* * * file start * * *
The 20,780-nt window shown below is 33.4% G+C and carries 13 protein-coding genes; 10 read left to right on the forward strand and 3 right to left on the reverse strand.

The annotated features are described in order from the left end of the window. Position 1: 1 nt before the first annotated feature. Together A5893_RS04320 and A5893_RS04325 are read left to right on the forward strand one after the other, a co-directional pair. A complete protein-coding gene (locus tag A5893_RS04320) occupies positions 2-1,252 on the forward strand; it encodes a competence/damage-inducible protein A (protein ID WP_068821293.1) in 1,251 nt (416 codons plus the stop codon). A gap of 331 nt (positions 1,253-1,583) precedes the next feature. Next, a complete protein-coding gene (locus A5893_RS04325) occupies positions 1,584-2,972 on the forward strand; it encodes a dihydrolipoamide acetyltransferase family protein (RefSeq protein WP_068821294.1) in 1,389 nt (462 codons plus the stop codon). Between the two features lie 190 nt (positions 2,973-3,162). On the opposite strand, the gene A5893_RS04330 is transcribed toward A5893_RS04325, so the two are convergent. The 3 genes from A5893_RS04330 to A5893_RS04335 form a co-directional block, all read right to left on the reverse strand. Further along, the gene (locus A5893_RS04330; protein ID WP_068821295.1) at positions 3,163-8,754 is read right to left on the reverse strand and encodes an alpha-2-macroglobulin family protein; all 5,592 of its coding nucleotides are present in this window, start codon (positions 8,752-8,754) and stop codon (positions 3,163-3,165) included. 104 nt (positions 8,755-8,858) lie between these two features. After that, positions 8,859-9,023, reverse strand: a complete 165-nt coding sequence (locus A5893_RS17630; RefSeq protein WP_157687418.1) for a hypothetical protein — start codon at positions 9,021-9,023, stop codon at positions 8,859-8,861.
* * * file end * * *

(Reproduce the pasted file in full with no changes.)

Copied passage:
The 20,780-nt window shown below is 33.4% G+C and carries 13 protein-coding genes; 10 read left to right on the forward strand and 3 right to left on the reverse strand.

The annotated features are described in order from the left end of the window. Position 1: 1 nt before the first annotated feature. Together A5893_RS04320 and A5893_RS04325 are read left to right on the forward strand one after the other, a co-directional pair. A complete protein-coding gene (locus tag A5893_RS04320) occupies positions 2-1,252 on the forward strand; it encodes a competence/damage-inducible protein A (protein ID WP_068821293.1) in 1,251 nt (416 codons plus the stop codon). A gap of 331 nt (positions 1,253-1,583) precedes the next feature. Next, a complete protein-coding gene (locus A5893_RS04325) occupies positions 1,584-2,972 on the forward strand; it encodes a dihydrolipoamide acetyltransferase family protein (RefSeq protein WP_068821294.1) in 1,389 nt (462 codons plus the stop codon). Between the two features lie 190 nt (positions 2,973-3,162). On the opposite strand, the gene A5893_RS04330 is transcribed toward A5893_RS04325, so the two are convergent. The 3 genes from A5893_RS04330 to A5893_RS04335 form a co-directional block, all read right to left on the reverse strand. Further along, the gene (locus A5893_RS04330; protein ID WP_068821295.1) at positions 3,163-8,754 is read right to left on the reverse strand and encodes an alpha-2-macroglobulin family protein; all 5,592 of its coding nucleotides are present in this window, start codon (positions 8,752-8,754) and stop codon (positions 3,163-3,165) included. 104 nt (positions 8,755-8,858) lie between these two features. After that, positions 8,859-9,023, reverse strand: a complete 165-nt coding sequence (locus A5893_RS17630; RefSeq protein WP_157687418.1) for a hypothetical protein — start codon at positions 9,021-9,023, stop codon at positions 8,859-8,861.